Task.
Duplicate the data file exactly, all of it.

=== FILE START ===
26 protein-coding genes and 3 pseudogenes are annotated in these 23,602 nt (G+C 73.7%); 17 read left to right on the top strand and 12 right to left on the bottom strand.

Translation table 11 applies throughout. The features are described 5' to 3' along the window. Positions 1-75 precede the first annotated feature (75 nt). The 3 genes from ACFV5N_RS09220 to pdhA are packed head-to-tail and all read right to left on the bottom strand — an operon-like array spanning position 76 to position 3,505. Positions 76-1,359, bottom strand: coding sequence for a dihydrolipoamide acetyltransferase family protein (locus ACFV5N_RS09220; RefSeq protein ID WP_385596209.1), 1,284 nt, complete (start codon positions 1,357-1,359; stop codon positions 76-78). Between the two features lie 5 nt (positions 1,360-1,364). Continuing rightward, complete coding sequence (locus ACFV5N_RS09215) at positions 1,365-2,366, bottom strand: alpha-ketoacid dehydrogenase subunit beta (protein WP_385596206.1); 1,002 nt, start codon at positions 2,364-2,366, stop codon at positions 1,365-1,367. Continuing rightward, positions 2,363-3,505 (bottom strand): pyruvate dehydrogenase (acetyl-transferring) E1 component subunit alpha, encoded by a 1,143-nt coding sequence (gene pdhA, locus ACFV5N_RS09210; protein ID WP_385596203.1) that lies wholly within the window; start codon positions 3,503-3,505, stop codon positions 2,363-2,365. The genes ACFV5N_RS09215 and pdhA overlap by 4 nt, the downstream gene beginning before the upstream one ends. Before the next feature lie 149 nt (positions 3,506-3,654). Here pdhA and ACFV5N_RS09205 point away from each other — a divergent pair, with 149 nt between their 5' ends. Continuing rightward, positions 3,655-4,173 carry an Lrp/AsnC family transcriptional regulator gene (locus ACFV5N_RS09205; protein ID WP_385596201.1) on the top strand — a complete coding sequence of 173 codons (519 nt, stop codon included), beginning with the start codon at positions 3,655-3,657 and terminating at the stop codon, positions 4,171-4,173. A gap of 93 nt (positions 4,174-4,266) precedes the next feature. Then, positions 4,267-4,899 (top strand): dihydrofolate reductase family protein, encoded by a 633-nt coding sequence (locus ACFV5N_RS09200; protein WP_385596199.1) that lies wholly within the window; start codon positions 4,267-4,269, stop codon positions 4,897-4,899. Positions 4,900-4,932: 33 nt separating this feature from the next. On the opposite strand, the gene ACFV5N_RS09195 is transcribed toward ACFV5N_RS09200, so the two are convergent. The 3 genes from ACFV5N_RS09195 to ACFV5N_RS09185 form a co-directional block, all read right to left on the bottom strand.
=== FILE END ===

26 protein-coding genes and 3 pseudogenes are annotated in these 23,602 nt (G+C 73.7%); 17 read left to right on the top strand and 12 right to left on the bottom strand.

Translation table 11 applies throughout. The features are described 5' to 3' along the window. Positions 1-75 precede the first annotated feature (75 nt). The 3 genes from ACFV5N_RS09220 to pdhA are packed head-to-tail and all read right to left on the bottom strand — an operon-like array spanning position 76 to position 3,505. Positions 76-1,359, bottom strand: coding sequence for a dihydrolipoamide acetyltransferase family protein (locus ACFV5N_RS09220; RefSeq protein ID WP_385596209.1), 1,284 nt, complete (start codon positions 1,357-1,359; stop codon positions 76-78). Between the two features lie 5 nt (positions 1,360-1,364). Continuing rightward, complete coding sequence (locus ACFV5N_RS09215) at positions 1,365-2,366, bottom strand: alpha-ketoacid dehydrogenase subunit beta (protein WP_385596206.1); 1,002 nt, start codon at positions 2,364-2,366, stop codon at positions 1,365-1,367. Continuing rightward, positions 2,363-3,505 (bottom strand): pyruvate dehydrogenase (acetyl-transferring) E1 component subunit alpha, encoded by a 1,143-nt coding sequence (gene pdhA, locus ACFV5N_RS09210; protein ID WP_385596203.1) that lies wholly within the window; start codon positions 3,503-3,505, stop codon positions 2,363-2,365. The genes ACFV5N_RS09215 and pdhA overlap by 4 nt, the downstream gene beginning before the upstream one ends. Before the next feature lie 149 nt (positions 3,506-3,654). Here pdhA and ACFV5N_RS09205 point away from each other — a divergent pair, with 149 nt between their 5' ends. Continuing rightward, positions 3,655-4,173 carry an Lrp/AsnC family transcriptional regulator gene (locus ACFV5N_RS09205; protein ID WP_385596201.1) on the top strand — a complete coding sequence of 173 codons (519 nt, stop codon included), beginning with the start codon at positions 3,655-3,657 and terminating at the stop codon, positions 4,171-4,173. A gap of 93 nt (positions 4,174-4,266) precedes the next feature. Then, positions 4,267-4,899 (top strand): dihydrofolate reductase family protein, encoded by a 633-nt coding sequence (locus ACFV5N_RS09200; protein WP_385596199.1) that lies wholly within the window; start codon positions 4,267-4,269, stop codon positions 4,897-4,899. Positions 4,900-4,932: 33 nt separating this feature from the next. On the opposite strand, the gene ACFV5N_RS09195 is transcribed toward ACFV5N_RS09200, so the two are convergent. The 3 genes from ACFV5N_RS09195 to ACFV5N_RS09185 form a co-directional block, all read right to left on the bottom strand.